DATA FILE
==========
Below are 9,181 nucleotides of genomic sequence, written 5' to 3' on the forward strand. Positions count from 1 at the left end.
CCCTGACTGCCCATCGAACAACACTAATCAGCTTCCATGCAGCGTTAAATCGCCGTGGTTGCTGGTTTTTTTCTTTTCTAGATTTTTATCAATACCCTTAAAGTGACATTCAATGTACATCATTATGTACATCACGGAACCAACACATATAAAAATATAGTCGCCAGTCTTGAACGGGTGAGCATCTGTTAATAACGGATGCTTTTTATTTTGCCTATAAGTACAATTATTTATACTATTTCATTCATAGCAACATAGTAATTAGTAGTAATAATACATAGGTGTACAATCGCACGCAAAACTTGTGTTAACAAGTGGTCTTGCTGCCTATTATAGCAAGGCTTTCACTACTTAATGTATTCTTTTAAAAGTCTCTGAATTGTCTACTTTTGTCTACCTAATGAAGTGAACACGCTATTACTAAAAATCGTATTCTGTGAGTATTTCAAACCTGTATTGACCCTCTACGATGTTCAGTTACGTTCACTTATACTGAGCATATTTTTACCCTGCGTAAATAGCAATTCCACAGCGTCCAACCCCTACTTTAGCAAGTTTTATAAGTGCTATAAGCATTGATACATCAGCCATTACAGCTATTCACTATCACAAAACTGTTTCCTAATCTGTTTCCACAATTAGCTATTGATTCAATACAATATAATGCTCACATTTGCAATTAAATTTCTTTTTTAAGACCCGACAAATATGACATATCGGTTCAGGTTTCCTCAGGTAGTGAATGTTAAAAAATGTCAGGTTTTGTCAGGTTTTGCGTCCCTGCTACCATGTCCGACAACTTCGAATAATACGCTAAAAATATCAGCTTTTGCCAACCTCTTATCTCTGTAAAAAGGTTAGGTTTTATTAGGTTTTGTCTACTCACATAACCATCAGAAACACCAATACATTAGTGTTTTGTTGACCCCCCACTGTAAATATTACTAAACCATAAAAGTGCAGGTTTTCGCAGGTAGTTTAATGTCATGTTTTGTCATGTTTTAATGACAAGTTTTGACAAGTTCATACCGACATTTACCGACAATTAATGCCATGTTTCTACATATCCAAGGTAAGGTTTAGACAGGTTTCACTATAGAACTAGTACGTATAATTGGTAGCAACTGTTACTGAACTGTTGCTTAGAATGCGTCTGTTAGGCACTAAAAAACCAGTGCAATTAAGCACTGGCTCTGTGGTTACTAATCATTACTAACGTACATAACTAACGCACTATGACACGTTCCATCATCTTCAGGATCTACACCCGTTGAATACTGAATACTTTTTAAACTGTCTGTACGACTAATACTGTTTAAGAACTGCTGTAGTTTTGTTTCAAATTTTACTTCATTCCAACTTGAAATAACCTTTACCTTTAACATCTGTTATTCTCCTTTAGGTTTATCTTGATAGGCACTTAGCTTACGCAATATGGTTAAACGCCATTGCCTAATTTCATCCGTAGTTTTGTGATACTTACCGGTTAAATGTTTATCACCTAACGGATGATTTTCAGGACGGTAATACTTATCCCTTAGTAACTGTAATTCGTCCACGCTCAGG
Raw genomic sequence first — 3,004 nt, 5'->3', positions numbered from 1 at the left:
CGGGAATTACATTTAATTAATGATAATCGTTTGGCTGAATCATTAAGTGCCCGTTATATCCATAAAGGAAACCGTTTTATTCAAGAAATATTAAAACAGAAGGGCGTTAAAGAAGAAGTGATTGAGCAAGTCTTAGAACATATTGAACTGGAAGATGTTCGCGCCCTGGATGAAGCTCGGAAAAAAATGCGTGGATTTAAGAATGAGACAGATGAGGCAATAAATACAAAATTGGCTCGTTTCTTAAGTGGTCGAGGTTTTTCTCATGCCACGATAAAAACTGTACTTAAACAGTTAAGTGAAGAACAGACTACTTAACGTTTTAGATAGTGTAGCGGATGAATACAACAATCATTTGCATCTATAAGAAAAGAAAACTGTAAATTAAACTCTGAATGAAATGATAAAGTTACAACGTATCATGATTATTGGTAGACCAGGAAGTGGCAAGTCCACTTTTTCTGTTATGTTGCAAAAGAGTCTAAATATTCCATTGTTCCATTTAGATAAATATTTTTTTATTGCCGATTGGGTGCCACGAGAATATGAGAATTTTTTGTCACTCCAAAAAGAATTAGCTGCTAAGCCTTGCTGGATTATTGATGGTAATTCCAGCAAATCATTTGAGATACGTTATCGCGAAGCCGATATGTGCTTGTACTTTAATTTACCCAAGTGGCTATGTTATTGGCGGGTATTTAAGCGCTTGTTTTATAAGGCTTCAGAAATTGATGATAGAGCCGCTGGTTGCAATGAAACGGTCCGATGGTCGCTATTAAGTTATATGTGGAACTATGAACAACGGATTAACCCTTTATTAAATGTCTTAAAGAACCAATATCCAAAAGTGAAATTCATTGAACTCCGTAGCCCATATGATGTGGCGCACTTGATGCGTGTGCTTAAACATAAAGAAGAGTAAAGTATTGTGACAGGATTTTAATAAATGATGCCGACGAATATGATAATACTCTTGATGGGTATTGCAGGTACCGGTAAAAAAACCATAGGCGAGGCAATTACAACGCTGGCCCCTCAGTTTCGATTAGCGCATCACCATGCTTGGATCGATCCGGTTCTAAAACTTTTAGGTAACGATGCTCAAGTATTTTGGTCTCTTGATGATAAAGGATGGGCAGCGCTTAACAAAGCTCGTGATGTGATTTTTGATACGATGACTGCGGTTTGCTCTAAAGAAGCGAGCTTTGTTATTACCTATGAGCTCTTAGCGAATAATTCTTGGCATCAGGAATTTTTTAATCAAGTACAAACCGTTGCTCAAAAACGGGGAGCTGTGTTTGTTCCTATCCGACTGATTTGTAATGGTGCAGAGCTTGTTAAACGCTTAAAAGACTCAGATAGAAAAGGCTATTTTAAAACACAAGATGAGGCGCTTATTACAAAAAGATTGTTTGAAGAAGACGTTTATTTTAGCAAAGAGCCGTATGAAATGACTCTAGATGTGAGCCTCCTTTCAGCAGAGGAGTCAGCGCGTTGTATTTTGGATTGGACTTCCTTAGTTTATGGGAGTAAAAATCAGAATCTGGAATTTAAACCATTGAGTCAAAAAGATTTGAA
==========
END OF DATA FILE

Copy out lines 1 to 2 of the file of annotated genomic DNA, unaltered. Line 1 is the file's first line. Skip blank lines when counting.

Below are 9,181 nucleotides of genomic sequence, written 5' to 3' on the forward strand. Positions count from 1 at the left end.
CCCTGACTGCCCATCGAACAACACTAATCAGCTTCCATGCAGCGTTAAATCGCCGTGGTTGCTGGTTTTTTTCTTTTCTAGATTTTTATCAATACCCTTAAAGTGACATTCAATGTACATCATTATGTACATCACGGAACCAACACATATAAAAATATAGTCGCCAGTCTTGAACGGGTGAGCATCTGTTAATAACGGATGCTTTTTATTTTGCCTATAAGTACAATTATTTATACTATTTCATTCATAGCAACATAGTAATTAGTAGTAATAATACATAGGTGTACAATCGCACGCAAAACTTGTGTTAACAAGTGGTCTTGCTGCCTATTATAGCAAGGCTTTCACTACTTAATGTATTCTTTTAAAAGTCTCTGAATTGTCTACTTTTGTCTACCTAATGAAGTGAACACGCTATTACTAAAAATCGTATTCTGTGAGTATTTCAAACCTGTATTGACCCTCTACGATGTTCAGTTACGTTCACTTATACTGAGCATATTTTTACCCTGCGTAAATAGCAATTCCACAGCGTCCAACCCCTACTTTAGCAAGTTTTATAAGTGCTATAAGCATTGATACATCAGCCATTACAGCTATTCACTATCACAAAACTGTTTCCTAATCTGTTTCCACAATTAGCTATTGATTCAATACAATATAATGCTCACATTTGCAATTAAATTTCTTTTTTAAGACCCGACAAATATGACATATCGGTTCAGGTTTCCTCAGGTAGTGAATGTTAAAAAATGTCAGGTTTTGTCAGGTTTTGCGTCCCTGCTACCATGTCCGACAACTTCGAATAATACGCTAAAAATATCAGCTTTTGCCAACCTCTTATCTCTGTAAAAAGGTTAGGTTTTATTAGGTTTTGTCTACTCACATAACCATCAGAAACACCAATACATTAGTGTTTTGTTGACCCCCCACTGTAAATATTACTAAACCATAAAAGTGCAGGTTTTCGCAGGTAGTTTAATGTCATGTTTTGTCATGTTTTAATGACAAGTTTTGACAAGTTCATACCGACATTTACCGACAATTAATGCCATGTTTCTACATATCCAAGGTAAGGTTTAGACAGGTTTCACTATAGAACTAGTACGTATAATTGGTAGCAACTGTTACTGAACTGTTGCTTAGAATGCGTCTGTTAGGCACTAAAAAACCAGTGCAATTAAGCACTGGCTCTGTGGTTACTAATCATTACTAACGTACATAACTAACGCACTATGACACGTTCCATCATCTTCAGGATCTACACCCGTTGAATACTGAATACTTTTTAAACTGTCTGTACGACTAATACTGTTTAAGAACTGCTGTAGTTTTGTTTCAAATTTTACTTCATTCCAACTTGAAATAACCTTTACCTTTAACATCTGTTATTCTCCTTTAGGTTTATCTTGATAGGCACTTAGCTTACGCAATATGGTTAAACGCCATTGCCTAATTTCATCCGTAGTTTTGTGATACTTACCGGTTAAATGTTTATCACCTAACGGATGATTTTCAGGACGGTAATACTTATCCCTTAGTAACTGTAATTCGTCCACGCTCAGG